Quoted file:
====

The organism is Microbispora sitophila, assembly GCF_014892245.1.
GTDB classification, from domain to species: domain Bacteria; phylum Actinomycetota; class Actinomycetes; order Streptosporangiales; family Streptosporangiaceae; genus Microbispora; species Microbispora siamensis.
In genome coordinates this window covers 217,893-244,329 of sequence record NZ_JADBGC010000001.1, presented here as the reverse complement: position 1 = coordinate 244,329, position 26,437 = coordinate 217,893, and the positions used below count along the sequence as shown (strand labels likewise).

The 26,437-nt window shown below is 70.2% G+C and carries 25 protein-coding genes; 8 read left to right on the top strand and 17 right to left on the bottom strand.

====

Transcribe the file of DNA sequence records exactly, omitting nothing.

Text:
The organism is Microbispora sitophila, assembly GCF_014892245.1.
GTDB classification, from domain to species: domain Bacteria; phylum Actinomycetota; class Actinomycetes; order Streptosporangiales; family Streptosporangiaceae; genus Microbispora; species Microbispora siamensis.
In genome coordinates this window covers 217,893-244,329 of sequence record NZ_JADBGC010000001.1, presented here as the reverse complement: position 1 = coordinate 244,329, position 26,437 = coordinate 217,893, and the positions used below count along the sequence as shown (strand labels likewise).

The 26,437-nt window shown below is 70.2% G+C and carries 25 protein-coding genes; 8 read left to right on the top strand and 17 right to left on the bottom strand.